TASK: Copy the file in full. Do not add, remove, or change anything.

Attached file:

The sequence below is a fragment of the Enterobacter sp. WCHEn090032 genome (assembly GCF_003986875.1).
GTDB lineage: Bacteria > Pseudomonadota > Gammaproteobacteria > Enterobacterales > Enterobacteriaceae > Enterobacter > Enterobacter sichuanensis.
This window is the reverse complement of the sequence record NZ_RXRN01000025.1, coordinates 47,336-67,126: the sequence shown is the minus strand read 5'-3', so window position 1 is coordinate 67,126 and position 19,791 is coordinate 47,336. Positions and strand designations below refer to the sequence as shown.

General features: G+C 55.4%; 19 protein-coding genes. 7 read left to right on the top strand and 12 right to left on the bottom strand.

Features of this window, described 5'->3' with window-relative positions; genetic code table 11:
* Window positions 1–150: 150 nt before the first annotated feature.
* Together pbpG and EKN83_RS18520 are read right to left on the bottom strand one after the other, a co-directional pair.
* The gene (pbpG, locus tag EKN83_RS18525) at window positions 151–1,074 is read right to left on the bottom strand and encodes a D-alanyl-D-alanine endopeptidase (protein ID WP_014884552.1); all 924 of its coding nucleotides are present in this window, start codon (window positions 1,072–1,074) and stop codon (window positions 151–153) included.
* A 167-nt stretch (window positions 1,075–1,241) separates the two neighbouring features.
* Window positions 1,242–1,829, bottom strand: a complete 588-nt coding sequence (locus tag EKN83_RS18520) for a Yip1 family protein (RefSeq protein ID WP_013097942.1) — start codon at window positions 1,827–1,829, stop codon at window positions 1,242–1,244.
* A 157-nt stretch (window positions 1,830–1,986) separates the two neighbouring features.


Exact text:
The sequence below is a fragment of the Enterobacter sp. WCHEn090032 genome (assembly GCF_003986875.1).
GTDB lineage: Bacteria > Pseudomonadota > Gammaproteobacteria > Enterobacterales > Enterobacteriaceae > Enterobacter > Enterobacter sichuanensis.
This window is the reverse complement of the sequence record NZ_RXRN01000025.1, coordinates 47,336-67,126: the sequence shown is the minus strand read 5'-3', so window position 1 is coordinate 67,126 and position 19,791 is coordinate 47,336. Positions and strand designations below refer to the sequence as shown.

General features: G+C 55.4%; 19 protein-coding genes. 7 read left to right on the top strand and 12 right to left on the bottom strand.

Features of this window, described 5'->3' with window-relative positions; genetic code table 11:
* Window positions 1–150: 150 nt before the first annotated feature.
* Together pbpG and EKN83_RS18520 are read right to left on the bottom strand one after the other, a co-directional pair.
* The gene (pbpG, locus tag EKN83_RS18525) at window positions 151–1,074 is read right to left on the bottom strand and encodes a D-alanyl-D-alanine endopeptidase (protein ID WP_014884552.1); all 924 of its coding nucleotides are present in this window, start codon (window positions 1,072–1,074) and stop codon (window positions 151–153) included.
* A 167-nt stretch (window positions 1,075–1,241) separates the two neighbouring features.
* Window positions 1,242–1,829, bottom strand: a complete 588-nt coding sequence (locus tag EKN83_RS18520) for a Yip1 family protein (RefSeq protein ID WP_013097942.1) — start codon at window positions 1,827–1,829, stop codon at window positions 1,242–1,244.
* A 157-nt stretch (window positions 1,830–1,986) separates the two neighbouring features.